We’ve come a long way since the official announcement of HoloLens, a timespan which has seen several other companies join the VR, AR and mixed reality, what have you, fields.
And although Microsoft has taken it slow when it comes to setting expectations for this brand-new side of the market, it appears that things are progressing at an even slower pace as far as the AR technology going mainstream is concerned.
In fact, one analyst has downgraded HiMax, a Microsoft HoloLens supplier, stating that augmented reality is likely not to be ready for 12-24 more months.
The technology essentially is failing to deliver in the short or immediate terms:
“We believe the AR revenue ramp investors were expecting will likely not materialize in 2017 as AR devices such as MSFT’s HoloLens are still in the developmental stage as companies work to improve the Field of Vision in devices. Consumer AR devices will likely not be ready for another 2 years in our opinion given technological complexity and costs associated with AR.”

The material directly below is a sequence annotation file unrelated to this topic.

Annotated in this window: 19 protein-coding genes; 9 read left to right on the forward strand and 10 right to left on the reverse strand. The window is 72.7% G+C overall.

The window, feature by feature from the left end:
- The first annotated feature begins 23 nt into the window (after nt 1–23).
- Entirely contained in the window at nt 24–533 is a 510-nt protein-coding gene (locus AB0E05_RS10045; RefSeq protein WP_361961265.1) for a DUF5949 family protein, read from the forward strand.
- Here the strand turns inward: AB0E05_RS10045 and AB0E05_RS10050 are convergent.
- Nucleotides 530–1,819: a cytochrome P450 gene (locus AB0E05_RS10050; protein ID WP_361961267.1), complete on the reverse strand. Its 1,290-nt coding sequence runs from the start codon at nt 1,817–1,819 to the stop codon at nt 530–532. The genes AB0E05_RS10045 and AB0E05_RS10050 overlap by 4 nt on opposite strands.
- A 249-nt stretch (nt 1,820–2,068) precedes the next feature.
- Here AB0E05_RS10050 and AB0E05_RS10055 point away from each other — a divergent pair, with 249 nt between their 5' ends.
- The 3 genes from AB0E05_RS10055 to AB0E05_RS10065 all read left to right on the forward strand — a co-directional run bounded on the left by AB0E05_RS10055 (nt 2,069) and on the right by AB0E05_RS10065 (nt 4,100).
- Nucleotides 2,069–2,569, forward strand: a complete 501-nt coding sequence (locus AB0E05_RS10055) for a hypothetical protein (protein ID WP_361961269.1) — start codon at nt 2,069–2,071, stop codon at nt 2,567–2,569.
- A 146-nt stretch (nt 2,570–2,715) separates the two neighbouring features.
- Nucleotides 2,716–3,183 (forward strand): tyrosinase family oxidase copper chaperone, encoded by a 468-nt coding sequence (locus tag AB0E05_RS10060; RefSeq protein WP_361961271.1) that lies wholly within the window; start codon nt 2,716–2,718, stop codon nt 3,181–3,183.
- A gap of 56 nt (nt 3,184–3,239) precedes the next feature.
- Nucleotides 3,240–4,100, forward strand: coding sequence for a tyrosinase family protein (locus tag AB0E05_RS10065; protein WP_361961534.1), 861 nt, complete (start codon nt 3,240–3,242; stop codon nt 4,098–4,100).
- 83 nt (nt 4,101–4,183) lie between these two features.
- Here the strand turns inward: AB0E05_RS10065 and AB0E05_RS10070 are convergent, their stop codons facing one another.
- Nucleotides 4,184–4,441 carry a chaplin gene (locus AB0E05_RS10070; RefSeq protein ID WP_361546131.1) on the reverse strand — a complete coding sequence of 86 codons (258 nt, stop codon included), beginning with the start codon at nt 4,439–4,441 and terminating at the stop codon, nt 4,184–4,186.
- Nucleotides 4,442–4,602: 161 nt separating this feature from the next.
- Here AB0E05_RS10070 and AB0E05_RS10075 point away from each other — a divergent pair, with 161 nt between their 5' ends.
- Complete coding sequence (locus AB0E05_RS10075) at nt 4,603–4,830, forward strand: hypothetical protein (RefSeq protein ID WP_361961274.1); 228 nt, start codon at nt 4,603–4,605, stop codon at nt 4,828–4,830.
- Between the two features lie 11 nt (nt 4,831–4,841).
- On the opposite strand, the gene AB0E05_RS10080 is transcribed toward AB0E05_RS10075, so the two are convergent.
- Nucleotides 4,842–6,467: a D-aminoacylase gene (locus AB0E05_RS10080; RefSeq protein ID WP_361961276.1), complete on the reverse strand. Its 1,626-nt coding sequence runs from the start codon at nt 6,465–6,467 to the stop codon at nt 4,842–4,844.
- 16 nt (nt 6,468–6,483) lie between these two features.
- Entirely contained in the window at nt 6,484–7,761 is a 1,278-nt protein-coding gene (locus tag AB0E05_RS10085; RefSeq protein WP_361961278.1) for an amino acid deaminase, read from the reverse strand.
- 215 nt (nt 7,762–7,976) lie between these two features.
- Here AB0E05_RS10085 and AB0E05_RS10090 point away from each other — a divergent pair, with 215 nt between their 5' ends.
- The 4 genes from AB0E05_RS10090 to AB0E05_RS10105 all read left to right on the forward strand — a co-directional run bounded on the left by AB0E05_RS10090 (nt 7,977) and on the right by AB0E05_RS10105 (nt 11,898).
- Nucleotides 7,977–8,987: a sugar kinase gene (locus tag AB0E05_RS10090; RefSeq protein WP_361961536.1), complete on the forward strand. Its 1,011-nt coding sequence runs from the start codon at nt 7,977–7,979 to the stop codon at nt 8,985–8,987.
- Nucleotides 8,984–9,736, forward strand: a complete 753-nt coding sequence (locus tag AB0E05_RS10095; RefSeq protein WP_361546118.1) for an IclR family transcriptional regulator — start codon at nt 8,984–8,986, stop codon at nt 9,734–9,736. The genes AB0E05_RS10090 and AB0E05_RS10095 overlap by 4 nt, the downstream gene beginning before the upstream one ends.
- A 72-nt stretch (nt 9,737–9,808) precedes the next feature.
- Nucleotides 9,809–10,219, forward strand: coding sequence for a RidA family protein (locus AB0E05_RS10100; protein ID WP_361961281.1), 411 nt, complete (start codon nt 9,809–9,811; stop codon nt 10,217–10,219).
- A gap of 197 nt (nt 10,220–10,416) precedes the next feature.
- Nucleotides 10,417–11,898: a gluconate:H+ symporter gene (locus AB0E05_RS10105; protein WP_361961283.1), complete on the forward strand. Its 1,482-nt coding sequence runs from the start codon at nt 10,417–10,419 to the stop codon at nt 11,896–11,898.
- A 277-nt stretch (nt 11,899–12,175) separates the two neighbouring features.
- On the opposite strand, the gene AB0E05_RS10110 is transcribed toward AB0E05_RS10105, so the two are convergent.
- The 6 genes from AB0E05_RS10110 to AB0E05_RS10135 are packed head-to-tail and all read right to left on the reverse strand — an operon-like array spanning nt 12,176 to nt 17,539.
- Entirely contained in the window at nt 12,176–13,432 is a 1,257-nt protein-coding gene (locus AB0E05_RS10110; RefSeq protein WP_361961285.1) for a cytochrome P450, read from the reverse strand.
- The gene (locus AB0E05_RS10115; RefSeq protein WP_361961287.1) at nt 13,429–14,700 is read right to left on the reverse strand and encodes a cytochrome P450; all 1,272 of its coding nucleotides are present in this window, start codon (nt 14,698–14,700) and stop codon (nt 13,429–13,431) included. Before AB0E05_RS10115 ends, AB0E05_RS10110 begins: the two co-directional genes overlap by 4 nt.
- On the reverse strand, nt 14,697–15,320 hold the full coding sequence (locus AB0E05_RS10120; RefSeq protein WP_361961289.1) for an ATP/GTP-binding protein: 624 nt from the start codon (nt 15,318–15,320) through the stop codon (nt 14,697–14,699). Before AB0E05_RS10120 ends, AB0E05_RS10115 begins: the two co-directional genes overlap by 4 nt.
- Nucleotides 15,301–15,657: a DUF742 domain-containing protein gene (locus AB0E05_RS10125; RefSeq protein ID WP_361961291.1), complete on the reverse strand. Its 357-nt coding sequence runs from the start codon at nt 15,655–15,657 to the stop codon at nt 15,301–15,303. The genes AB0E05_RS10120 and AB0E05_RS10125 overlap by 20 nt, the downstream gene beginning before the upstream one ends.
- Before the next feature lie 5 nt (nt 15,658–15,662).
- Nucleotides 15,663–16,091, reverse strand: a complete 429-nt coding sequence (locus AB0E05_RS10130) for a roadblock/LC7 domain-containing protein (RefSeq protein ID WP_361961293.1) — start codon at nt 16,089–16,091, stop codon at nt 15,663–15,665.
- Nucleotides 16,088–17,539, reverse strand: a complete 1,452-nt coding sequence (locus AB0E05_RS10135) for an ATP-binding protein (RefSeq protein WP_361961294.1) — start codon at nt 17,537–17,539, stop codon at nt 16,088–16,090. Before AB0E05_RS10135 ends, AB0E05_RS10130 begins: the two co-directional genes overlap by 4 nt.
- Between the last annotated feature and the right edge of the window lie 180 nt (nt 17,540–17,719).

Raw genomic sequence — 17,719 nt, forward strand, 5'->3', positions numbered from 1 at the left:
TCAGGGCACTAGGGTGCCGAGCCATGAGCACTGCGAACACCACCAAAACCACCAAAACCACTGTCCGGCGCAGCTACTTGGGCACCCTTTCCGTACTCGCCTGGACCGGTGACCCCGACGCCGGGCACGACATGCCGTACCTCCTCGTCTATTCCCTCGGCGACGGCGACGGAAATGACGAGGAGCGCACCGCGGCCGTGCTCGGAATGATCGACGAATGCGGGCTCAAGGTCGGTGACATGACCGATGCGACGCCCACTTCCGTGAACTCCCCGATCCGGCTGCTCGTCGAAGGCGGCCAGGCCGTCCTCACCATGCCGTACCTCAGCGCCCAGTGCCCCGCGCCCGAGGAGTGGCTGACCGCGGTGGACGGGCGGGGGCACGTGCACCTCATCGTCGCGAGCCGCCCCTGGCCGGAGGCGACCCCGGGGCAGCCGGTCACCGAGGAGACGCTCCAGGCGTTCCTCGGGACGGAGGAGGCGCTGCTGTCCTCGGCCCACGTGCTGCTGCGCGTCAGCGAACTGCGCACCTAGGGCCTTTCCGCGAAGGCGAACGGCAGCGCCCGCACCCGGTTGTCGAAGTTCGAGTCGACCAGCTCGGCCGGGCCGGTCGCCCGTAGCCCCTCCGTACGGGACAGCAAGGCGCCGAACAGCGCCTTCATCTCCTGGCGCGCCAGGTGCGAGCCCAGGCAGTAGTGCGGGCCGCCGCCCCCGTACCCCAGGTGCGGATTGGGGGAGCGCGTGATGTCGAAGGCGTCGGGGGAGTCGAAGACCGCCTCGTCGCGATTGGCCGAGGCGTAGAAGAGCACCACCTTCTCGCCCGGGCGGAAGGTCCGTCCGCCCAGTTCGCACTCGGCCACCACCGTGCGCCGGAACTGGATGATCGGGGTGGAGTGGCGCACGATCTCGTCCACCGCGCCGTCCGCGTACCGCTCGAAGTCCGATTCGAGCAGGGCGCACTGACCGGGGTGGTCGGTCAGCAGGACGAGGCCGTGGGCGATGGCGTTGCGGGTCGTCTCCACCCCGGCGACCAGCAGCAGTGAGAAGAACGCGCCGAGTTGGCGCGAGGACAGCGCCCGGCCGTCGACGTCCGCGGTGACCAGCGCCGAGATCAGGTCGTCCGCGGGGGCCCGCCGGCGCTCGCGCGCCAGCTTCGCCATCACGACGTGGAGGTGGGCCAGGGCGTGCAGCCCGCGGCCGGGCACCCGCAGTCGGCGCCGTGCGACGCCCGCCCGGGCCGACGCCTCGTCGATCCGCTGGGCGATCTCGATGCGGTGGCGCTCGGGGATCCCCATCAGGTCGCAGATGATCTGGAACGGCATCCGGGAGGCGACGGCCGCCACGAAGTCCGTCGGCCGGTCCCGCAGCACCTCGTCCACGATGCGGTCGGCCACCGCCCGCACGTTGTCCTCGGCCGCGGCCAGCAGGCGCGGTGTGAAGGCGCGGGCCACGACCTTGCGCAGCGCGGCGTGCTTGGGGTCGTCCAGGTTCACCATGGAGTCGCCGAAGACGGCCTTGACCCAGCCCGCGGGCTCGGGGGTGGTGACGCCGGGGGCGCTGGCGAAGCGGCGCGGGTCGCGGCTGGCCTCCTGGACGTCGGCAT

These are the views of Senior Research Analyst, Anthony Stoss from the Craig Hallum Capital Group, who believes that the AR technology is not developing as quickly as expected.
As a result, he has downgraded HiMax shares to Hold from Buy, and cut the targeted prices of shares from $10 to $7.
A similar concern has also been expressed by Tom Sepenzis of Northland Capital Markets:
“We believe that this will limit the number of new AR devices for the next 12-24 months, and put HiMax at further risk of losing its customers to new technologies that may arise to deliver more cost-effective see through displays. We believe that all of the major AR offerings from Google, Microsoft, Apple and others will remain on the drawing board throughout CY17, with new attempts delayed until CY18/19.”
HoloLens, of course, remains in development stage at Microsoft, though.
However, the company recently announced that its OEM hardware partners will be manufacturing Windows Holographic headsets at affordable prices. So, perhaps this is where Redmond is currently focused on as it continues to refine its augmented reality technology.
What do you make of all this?